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The Brown-Spot Needle Blight of Longleaf Pine Seedlings

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The damaging effect of the brown-spot needle blight on various southern pine seedlings has been recognized for several years, but little factual data has been available. Mr. Siggers shows that the brown-spot needle disease is one of the most important of all the variables affecting the development of natural longleaf pine reproduction. Observations of sprayed and non-sprayed seedlings, show that spraying results in increasing the average diameter of the sprayed seedlings one and one-half times that of non-sprayed seedlings. His studies show also that although a single fire reduces the brown-spot needle blight for the season following the fire, by the end of the second season the influence of the fire on the disease has disappeared.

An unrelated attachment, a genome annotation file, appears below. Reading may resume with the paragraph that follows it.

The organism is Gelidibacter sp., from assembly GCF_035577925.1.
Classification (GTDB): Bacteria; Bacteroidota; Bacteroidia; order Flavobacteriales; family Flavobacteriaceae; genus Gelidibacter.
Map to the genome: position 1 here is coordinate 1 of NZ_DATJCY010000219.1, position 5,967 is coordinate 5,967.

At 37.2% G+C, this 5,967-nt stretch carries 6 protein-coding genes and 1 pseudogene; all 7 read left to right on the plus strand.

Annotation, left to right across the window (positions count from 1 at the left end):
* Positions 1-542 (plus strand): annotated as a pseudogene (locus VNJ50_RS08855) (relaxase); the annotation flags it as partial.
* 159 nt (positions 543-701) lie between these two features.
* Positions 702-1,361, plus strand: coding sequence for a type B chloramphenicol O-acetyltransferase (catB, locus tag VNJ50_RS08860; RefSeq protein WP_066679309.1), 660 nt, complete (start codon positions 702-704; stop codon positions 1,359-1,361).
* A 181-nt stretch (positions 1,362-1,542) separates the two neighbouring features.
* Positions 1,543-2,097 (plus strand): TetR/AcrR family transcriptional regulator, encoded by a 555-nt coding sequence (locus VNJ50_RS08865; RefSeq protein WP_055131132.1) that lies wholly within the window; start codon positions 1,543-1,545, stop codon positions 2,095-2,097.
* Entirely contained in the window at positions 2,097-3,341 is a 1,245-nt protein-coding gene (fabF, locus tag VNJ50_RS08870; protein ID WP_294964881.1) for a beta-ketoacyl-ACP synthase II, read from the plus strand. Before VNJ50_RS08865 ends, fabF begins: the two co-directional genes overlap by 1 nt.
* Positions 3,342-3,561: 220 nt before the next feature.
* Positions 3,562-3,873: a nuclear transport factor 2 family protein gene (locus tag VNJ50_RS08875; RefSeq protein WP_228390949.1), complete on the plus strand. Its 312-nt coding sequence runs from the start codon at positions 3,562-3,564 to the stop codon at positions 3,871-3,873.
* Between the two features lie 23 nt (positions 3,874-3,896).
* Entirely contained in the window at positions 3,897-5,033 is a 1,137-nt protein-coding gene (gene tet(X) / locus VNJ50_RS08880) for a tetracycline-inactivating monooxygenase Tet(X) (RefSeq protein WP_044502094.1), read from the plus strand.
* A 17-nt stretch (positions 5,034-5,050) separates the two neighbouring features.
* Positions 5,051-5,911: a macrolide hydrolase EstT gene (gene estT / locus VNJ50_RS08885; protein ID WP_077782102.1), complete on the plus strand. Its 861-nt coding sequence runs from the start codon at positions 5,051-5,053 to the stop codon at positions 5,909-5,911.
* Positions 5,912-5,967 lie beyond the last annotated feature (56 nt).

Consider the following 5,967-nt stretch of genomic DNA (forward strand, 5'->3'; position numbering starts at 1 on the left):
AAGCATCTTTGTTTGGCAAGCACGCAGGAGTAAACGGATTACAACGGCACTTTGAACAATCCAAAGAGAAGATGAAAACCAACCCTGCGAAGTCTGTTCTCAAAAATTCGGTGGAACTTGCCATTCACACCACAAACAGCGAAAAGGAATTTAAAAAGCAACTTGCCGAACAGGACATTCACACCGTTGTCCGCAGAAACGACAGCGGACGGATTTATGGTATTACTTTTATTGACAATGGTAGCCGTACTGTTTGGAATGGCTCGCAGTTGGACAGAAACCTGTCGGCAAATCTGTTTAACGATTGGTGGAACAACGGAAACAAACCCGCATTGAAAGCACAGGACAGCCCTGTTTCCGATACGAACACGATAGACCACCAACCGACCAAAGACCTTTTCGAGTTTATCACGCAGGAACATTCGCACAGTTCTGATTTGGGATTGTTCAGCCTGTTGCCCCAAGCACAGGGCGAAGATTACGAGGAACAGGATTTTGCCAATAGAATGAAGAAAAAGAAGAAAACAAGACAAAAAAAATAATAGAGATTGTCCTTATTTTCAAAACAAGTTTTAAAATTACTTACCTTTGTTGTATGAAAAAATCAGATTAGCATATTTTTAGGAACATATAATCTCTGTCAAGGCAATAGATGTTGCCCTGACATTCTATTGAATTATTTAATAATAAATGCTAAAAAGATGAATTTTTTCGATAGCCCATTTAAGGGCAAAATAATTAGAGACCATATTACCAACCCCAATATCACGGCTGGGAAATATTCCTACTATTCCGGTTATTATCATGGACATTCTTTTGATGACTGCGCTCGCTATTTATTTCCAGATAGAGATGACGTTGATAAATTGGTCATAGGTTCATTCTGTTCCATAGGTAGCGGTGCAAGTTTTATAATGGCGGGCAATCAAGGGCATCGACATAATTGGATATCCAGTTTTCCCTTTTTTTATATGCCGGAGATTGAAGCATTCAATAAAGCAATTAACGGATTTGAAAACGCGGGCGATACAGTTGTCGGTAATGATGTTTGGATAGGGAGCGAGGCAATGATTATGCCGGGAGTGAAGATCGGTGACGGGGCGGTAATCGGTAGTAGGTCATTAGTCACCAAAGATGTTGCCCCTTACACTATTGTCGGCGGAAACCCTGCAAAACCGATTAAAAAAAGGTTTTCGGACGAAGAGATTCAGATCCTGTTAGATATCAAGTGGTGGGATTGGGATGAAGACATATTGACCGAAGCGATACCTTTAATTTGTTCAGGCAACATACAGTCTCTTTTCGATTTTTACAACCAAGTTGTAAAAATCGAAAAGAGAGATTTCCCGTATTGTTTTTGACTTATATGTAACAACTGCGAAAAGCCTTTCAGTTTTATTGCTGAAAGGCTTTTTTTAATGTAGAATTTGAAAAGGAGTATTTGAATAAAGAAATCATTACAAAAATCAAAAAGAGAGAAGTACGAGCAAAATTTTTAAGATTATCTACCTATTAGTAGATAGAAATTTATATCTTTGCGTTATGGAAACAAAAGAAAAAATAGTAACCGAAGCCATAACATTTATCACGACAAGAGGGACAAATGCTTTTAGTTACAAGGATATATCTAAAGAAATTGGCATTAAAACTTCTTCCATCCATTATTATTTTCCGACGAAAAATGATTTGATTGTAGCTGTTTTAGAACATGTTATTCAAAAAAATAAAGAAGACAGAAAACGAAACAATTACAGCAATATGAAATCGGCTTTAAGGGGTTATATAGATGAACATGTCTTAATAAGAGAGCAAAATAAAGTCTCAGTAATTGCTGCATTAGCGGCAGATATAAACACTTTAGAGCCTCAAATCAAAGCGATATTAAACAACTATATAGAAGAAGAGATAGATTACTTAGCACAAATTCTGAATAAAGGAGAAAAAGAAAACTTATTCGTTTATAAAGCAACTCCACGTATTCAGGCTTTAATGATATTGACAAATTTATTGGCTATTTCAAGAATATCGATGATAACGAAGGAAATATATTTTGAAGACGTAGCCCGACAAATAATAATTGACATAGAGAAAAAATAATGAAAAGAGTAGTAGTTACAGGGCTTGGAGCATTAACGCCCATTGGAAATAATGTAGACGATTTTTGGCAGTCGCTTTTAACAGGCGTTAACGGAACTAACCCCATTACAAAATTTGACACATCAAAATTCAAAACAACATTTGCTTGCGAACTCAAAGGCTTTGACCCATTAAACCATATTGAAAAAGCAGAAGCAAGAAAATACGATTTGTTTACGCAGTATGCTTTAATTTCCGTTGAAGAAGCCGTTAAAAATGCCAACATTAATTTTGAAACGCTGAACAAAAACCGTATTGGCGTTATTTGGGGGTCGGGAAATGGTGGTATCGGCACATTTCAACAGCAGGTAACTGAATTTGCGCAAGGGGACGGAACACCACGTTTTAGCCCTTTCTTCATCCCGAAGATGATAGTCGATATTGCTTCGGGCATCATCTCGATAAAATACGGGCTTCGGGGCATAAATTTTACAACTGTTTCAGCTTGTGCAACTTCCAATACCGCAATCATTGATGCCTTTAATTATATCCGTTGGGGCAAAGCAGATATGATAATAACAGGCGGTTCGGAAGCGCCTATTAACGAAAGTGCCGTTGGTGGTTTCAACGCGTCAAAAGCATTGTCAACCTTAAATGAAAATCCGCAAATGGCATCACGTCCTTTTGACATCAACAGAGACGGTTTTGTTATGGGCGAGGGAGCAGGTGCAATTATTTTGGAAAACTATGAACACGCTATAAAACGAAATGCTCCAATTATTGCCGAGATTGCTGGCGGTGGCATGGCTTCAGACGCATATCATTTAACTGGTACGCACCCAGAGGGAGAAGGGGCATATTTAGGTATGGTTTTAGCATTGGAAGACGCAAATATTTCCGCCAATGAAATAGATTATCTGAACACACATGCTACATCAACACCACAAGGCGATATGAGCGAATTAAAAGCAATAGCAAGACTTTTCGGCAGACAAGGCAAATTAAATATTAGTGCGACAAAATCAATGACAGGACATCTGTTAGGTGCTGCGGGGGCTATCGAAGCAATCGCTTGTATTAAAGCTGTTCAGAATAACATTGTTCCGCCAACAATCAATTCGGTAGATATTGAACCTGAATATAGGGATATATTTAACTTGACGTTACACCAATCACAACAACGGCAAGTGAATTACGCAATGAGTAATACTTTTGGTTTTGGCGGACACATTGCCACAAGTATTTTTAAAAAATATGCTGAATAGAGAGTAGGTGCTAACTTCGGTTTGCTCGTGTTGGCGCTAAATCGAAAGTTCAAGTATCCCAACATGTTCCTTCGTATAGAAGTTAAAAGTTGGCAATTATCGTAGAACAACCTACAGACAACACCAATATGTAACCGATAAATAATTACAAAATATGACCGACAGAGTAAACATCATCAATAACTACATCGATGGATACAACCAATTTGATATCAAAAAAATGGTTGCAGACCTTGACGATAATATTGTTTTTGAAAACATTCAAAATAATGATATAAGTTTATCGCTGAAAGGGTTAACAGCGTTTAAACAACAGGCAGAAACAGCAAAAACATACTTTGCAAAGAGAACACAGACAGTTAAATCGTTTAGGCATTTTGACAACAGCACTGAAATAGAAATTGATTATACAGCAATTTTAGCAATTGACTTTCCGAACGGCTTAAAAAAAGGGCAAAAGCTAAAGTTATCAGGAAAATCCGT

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Document Type: Journal Article

Affiliations: Associate Pathologist, Division of Forest Pathology, Bureau of Plant Industry, in co: odiaeresis: peration with Southern Forest Experiment Station, New Orleans, La.

Publication date: 1932-05-01

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  • The Journal of Forestry is the most widely circulated scholarly forestry journal in the world. In print since 1902, the Journal has received several national awards for excellence. The mission of the Journal of Forestry is to advance the profession of forestry by keeping forest management professionals informed about significant developments and ideas in the many facets of forestry: economics, education and communication, entomology and pathology, fire, forest ecology, geospatial technologies, history, international forestry, measurements, policy, recreation, silviculture, social sciences, soils and hydrology, urban and community forestry, utilization and engineering, and wildlife management. The Journal is published bimonthly: January, March, May, July, September, and November.

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    June 1, 2016 to Feb. 28, 2017

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